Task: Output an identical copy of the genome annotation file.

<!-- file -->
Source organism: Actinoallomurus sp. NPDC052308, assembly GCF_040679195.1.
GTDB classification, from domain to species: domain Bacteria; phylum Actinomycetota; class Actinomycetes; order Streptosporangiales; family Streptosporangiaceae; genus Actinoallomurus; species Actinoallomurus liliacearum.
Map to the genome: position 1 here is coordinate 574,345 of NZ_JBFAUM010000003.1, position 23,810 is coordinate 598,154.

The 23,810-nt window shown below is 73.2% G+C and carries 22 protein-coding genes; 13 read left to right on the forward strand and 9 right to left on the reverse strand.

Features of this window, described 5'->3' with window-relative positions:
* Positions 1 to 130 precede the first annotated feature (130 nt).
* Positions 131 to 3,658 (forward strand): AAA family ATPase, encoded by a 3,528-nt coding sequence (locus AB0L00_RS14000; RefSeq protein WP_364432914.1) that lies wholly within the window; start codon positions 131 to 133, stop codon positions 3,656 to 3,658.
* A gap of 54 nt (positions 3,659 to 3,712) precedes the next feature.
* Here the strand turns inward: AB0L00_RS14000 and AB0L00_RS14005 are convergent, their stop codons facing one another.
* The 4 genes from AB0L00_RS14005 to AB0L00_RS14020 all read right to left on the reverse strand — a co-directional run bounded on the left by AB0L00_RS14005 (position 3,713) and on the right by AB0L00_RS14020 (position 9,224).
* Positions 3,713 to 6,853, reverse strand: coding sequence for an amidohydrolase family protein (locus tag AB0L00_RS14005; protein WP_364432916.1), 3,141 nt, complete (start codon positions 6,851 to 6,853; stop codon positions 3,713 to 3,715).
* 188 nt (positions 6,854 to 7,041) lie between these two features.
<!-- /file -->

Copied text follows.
Source organism: Actinoallomurus sp. NPDC052308, assembly GCF_040679195.1.
GTDB classification, from domain to species: domain Bacteria; phylum Actinomycetota; class Actinomycetes; order Streptosporangiales; family Streptosporangiaceae; genus Actinoallomurus; species Actinoallomurus liliacearum.
Map to the genome: position 1 here is coordinate 574,345 of NZ_JBFAUM010000003.1, position 23,810 is coordinate 598,154.

The 23,810-nt window shown below is 73.2% G+C and carries 22 protein-coding genes; 13 read left to right on the forward strand and 9 right to left on the reverse strand.

Features of this window, described 5'->3' with window-relative positions:
* Positions 1 to 130 precede the first annotated feature (130 nt).
* Positions 131 to 3,658 (forward strand): AAA family ATPase, encoded by a 3,528-nt coding sequence (locus AB0L00_RS14000; RefSeq protein WP_364432914.1) that lies wholly within the window; start codon positions 131 to 133, stop codon positions 3,656 to 3,658.
* A gap of 54 nt (positions 3,659 to 3,712) precedes the next feature.
* Here the strand turns inward: AB0L00_RS14000 and AB0L00_RS14005 are convergent, their stop codons facing one another.
* The 4 genes from AB0L00_RS14005 to AB0L00_RS14020 all read right to left on the reverse strand — a co-directional run bounded on the left by AB0L00_RS14005 (position 3,713) and on the right by AB0L00_RS14020 (position 9,224).
* Positions 3,713 to 6,853, reverse strand: coding sequence for an amidohydrolase family protein (locus tag AB0L00_RS14005; protein WP_364432916.1), 3,141 nt, complete (start codon positions 6,851 to 6,853; stop codon positions 3,713 to 3,715).
* 188 nt (positions 6,854 to 7,041) lie between these two features.